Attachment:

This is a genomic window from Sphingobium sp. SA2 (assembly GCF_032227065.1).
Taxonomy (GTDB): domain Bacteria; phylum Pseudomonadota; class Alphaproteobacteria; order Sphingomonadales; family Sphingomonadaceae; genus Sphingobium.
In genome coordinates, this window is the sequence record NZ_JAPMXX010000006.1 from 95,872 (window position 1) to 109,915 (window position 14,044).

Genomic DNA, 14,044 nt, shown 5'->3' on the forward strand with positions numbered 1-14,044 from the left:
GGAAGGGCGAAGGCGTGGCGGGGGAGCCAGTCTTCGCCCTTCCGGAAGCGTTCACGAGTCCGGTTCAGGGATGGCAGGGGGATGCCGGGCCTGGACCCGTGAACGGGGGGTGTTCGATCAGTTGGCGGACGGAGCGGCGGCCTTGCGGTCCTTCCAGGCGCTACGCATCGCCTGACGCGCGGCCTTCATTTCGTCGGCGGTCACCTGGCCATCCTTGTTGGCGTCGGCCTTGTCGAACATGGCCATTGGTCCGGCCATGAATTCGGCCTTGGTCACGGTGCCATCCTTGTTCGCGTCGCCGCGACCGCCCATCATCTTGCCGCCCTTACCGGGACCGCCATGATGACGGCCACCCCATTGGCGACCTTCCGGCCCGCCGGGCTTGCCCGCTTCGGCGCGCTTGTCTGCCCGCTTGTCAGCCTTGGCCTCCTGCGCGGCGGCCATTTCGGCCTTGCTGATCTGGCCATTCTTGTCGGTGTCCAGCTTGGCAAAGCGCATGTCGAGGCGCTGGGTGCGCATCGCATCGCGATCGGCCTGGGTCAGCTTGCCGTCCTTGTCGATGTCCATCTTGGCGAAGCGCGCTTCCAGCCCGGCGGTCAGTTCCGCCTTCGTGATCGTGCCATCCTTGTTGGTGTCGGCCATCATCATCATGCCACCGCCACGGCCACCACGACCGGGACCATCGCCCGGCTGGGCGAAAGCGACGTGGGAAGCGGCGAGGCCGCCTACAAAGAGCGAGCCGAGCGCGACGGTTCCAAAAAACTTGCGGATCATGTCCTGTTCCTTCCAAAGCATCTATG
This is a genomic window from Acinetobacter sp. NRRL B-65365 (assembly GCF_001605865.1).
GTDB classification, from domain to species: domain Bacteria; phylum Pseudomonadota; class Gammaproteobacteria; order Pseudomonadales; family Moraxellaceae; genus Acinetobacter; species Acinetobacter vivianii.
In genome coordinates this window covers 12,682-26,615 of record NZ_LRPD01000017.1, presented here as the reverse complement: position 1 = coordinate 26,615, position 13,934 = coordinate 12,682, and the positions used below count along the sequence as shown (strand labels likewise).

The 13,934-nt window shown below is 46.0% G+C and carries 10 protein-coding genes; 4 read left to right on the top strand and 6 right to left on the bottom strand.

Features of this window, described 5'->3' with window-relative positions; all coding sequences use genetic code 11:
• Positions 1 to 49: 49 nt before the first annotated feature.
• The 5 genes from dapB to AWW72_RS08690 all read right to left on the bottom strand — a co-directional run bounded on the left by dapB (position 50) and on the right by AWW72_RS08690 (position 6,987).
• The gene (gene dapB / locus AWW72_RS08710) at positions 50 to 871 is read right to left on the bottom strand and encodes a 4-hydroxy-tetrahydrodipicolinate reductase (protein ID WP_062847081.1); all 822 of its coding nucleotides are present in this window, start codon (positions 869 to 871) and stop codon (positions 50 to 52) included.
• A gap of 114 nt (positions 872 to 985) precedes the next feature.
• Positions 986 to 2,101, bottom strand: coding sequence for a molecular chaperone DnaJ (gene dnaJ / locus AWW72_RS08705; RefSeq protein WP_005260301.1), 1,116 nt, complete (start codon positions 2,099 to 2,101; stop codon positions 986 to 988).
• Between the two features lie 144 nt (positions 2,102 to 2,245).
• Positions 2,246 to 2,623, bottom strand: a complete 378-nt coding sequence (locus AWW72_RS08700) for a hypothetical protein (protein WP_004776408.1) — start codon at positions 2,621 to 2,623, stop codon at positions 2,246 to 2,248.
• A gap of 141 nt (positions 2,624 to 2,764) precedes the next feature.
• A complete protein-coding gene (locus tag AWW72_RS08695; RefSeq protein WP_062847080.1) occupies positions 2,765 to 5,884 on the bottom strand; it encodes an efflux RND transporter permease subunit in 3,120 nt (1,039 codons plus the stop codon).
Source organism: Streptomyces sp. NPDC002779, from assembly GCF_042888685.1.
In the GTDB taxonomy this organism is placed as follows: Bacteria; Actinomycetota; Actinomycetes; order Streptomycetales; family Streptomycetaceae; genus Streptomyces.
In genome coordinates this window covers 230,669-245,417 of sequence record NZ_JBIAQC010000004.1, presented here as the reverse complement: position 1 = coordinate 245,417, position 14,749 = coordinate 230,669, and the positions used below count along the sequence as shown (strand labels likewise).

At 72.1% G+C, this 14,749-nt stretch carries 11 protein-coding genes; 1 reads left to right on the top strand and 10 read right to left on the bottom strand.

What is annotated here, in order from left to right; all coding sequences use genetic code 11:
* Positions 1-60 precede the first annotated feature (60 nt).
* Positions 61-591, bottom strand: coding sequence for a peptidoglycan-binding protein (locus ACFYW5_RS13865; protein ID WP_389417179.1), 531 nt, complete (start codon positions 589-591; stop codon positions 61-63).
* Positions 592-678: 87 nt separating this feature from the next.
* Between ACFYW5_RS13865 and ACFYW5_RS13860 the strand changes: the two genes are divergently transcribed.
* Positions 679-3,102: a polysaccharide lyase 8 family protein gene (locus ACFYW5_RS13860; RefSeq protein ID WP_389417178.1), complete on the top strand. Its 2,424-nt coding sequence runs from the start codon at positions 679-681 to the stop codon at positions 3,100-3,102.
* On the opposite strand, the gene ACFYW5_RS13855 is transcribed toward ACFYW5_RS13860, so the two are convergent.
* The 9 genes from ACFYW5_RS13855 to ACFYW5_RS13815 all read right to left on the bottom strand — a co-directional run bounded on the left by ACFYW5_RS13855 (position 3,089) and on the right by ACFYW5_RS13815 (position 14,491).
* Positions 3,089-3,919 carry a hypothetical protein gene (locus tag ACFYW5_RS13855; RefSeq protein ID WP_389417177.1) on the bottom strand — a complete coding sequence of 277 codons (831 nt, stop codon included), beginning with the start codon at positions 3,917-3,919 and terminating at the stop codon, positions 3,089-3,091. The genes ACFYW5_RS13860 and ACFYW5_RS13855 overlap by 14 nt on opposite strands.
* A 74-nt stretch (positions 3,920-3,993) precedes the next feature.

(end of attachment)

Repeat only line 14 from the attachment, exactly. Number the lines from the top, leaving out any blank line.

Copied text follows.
• A gap of 114 nt (positions 872 to 985) precedes the next feature.